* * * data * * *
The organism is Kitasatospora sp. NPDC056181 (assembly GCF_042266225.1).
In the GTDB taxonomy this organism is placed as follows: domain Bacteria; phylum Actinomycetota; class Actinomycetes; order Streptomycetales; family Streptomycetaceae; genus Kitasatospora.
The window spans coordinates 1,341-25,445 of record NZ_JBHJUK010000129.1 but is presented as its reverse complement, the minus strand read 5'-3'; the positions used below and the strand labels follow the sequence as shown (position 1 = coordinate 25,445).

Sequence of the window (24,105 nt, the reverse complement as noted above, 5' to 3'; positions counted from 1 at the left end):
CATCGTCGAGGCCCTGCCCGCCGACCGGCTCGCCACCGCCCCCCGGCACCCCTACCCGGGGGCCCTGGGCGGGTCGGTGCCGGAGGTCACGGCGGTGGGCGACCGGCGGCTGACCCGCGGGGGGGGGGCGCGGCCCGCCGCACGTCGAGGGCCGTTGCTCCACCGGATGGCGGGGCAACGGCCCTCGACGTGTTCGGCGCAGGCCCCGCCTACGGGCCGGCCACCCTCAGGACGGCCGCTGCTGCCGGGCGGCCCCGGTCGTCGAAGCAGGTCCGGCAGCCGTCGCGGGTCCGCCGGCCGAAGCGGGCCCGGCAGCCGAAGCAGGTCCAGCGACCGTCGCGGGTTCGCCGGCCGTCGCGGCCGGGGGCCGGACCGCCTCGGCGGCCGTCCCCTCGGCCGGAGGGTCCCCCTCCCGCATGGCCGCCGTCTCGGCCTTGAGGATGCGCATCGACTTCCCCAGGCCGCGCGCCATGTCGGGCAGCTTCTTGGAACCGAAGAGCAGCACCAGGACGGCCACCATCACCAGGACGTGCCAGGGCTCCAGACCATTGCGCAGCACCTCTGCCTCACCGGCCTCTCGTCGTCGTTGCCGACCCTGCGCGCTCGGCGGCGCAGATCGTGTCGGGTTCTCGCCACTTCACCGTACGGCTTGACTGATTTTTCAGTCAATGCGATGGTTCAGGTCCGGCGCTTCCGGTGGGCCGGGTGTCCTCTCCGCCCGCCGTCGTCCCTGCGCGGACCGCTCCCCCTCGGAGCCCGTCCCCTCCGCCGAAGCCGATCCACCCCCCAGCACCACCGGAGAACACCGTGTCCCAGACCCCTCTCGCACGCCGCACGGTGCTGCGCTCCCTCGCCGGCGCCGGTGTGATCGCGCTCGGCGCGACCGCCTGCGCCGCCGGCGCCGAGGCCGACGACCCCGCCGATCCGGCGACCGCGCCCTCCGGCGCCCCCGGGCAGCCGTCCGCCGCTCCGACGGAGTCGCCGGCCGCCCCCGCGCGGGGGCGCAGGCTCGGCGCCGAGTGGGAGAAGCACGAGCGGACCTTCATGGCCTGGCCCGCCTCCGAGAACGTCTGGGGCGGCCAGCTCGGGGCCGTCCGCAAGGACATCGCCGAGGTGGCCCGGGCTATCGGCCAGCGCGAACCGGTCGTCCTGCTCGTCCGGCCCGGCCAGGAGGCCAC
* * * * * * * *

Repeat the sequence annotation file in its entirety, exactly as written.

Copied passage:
The organism is Kitasatospora sp. NPDC056181 (assembly GCF_042266225.1).
In the GTDB taxonomy this organism is placed as follows: domain Bacteria; phylum Actinomycetota; class Actinomycetes; order Streptomycetales; family Streptomycetaceae; genus Kitasatospora.
The window spans coordinates 1,341-25,445 of record NZ_JBHJUK010000129.1 but is presented as its reverse complement, the minus strand read 5'-3'; the positions used below and the strand labels follow the sequence as shown (position 1 = coordinate 25,445).

Sequence of the window (24,105 nt, the reverse complement as noted above, 5' to 3'; positions counted from 1 at the left end):
CATCGTCGAGGCCCTGCCCGCCGACCGGCTCGCCACCGCCCCCCGGCACCCCTACCCGGGGGCCCTGGGCGGGTCGGTGCCGGAGGTCACGGCGGTGGGCGACCGGCGGCTGACCCGCGGGGGGGGGGCGCGGCCCGCCGCACGTCGAGGGCCGTTGCTCCACCGGATGGCGGGGCAACGGCCCTCGACGTGTTCGGCGCAGGCCCCGCCTACGGGCCGGCCACCCTCAGGACGGCCGCTGCTGCCGGGCGGCCCCGGTCGTCGAAGCAGGTCCGGCAGCCGTCGCGGGTCCGCCGGCCGAAGCGGGCCCGGCAGCCGAAGCAGGTCCAGCGACCGTCGCGGGTTCGCCGGCCGTCGCGGCCGGGGGCCGGACCGCCTCGGCGGCCGTCCCCTCGGCCGGAGGGTCCCCCTCCCGCATGGCCGCCGTCTCGGCCTTGAGGATGCGCATCGACTTCCCCAGGCCGCGCGCCATGTCGGGCAGCTTCTTGGAACCGAAGAGCAGCACCAGGACGGCCACCATCACCAGGACGTGCCAGGGCTCCAGACCATTGCGCAGCACCTCTGCCTCACCGGCCTCTCGTCGTCGTTGCCGACCCTGCGCGCTCGGCGGCGCAGATCGTGTCGGGTTCTCGCCACTTCACCGTACGGCTTGACTGATTTTTCAGTCAATGCGATGGTTCAGGTCCGGCGCTTCCGGTGGGCCGGGTGTCCTCTCCGCCCGCCGTCGTCCCTGCGCGGACCGCTCCCCCTCGGAGCCCGTCCCCTCCGCCGAAGCCGATCCACCCCCCAGCACCACCGGAGAACACCGTGTCCCAGACCCCTCTCGCACGCCGCACGGTGCTGCGCTCCCTCGCCGGCGCCGGTGTGATCGCGCTCGGCGCGACCGCCTGCGCCGCCGGCGCCGAGGCCGACGACCCCGCCGATCCGGCGACCGCGCCCTCCGGCGCCCCCGGGCAGCCGTCCGCCGCTCCGACGGAGTCGCCGGCCGCCCCCGCGCGGGGGCGCAGGCTCGGCGCCGAGTGGGAGAAGCACGAGCGGACCTTCATGGCCTGGCCCGCCTCCGAGAACGTCTGGGGCGGCCAGCTCGGGGCCGTCCGCAAGGACATCGCCGAGGTGGCCCGGGCTATCGGCCAGCGCGAACCGGTCGTCCTGCTCGTCCGGCCCGGCCAGGAGGCCAC